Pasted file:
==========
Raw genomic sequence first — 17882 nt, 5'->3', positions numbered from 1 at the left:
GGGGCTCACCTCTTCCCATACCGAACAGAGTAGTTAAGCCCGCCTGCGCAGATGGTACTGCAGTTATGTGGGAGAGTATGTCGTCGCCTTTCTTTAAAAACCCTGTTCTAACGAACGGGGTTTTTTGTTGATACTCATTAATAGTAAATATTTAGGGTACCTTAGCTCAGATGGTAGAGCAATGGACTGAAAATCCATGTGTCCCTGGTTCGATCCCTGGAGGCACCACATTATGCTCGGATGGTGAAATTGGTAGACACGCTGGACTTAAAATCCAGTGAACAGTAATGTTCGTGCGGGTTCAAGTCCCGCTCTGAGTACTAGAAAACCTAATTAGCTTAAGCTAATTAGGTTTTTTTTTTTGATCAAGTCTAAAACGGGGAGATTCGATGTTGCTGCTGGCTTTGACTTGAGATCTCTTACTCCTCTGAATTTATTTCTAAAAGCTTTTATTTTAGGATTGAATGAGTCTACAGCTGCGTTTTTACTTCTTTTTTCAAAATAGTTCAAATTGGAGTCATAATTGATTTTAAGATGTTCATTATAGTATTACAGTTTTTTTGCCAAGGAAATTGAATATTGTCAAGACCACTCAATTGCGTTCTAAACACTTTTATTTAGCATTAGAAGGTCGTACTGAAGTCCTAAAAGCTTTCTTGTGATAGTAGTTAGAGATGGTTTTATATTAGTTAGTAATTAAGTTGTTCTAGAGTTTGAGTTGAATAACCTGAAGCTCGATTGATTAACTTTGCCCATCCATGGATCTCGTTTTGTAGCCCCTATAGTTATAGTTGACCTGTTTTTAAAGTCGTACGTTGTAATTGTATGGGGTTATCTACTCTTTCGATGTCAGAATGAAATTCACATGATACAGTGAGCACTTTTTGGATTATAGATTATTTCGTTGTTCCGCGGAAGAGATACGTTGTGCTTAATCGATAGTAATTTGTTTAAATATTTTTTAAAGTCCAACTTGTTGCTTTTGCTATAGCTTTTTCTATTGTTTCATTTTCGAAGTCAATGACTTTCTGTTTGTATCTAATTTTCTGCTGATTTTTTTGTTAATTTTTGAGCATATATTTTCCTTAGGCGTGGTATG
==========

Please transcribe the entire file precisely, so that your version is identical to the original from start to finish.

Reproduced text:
Raw genomic sequence first — 17882 nt, 5'->3', positions numbered from 1 at the left:
GGGGCTCACCTCTTCCCATACCGAACAGAGTAGTTAAGCCCGCCTGCGCAGATGGTACTGCAGTTATGTGGGAGAGTATGTCGTCGCCTTTCTTTAAAAACCCTGTTCTAACGAACGGGGTTTTTTGTTGATACTCATTAATAGTAAATATTTAGGGTACCTTAGCTCAGATGGTAGAGCAATGGACTGAAAATCCATGTGTCCCTGGTTCGATCCCTGGAGGCACCACATTATGCTCGGATGGTGAAATTGGTAGACACGCTGGACTTAAAATCCAGTGAACAGTAATGTTCGTGCGGGTTCAAGTCCCGCTCTGAGTACTAGAAAACCTAATTAGCTTAAGCTAATTAGGTTTTTTTTTTTGATCAAGTCTAAAACGGGGAGATTCGATGTTGCTGCTGGCTTTGACTTGAGATCTCTTACTCCTCTGAATTTATTTCTAAAAGCTTTTATTTTAGGATTGAATGAGTCTACAGCTGCGTTTTTACTTCTTTTTTCAAAATAGTTCAAATTGGAGTCATAATTGATTTTAAGATGTTCATTATAGTATTACAGTTTTTTTGCCAAGGAAATTGAATATTGTCAAGACCACTCAATTGCGTTCTAAACACTTTTATTTAGCATTAGAAGGTCGTACTGAAGTCCTAAAAGCTTTCTTGTGATAGTAGTTAGAGATGGTTTTATATTAGTTAGTAATTAAGTTGTTCTAGAGTTTGAGTTGAATAACCTGAAGCTCGATTGATTAACTTTGCCCATCCATGGATCTCGTTTTGTAGCCCCTATAGTTATAGTTGACCTGTTTTTAAAGTCGTACGTTGTAATTGTATGGGGTTATCTACTCTTTCGATGTCAGAATGAAATTCACATGATACAGTGAGCACTTTTTGGATTATAGATTATTTCGTTGTTCCGCGGAAGAGATACGTTGTGCTTAATCGATAGTAATTTGTTTAAATATTTTTTAAAGTCCAACTTGTTGCTTTTGCTATAGCTTTTTCTATTGTTTCATTTTCGAAGTCAATGACTTTCTGTTTGTATCTAATTTTCTGCTGATTTTTTTGTTAATTTTTGAGCATATATTTTCCTTAGGCGTGGTATG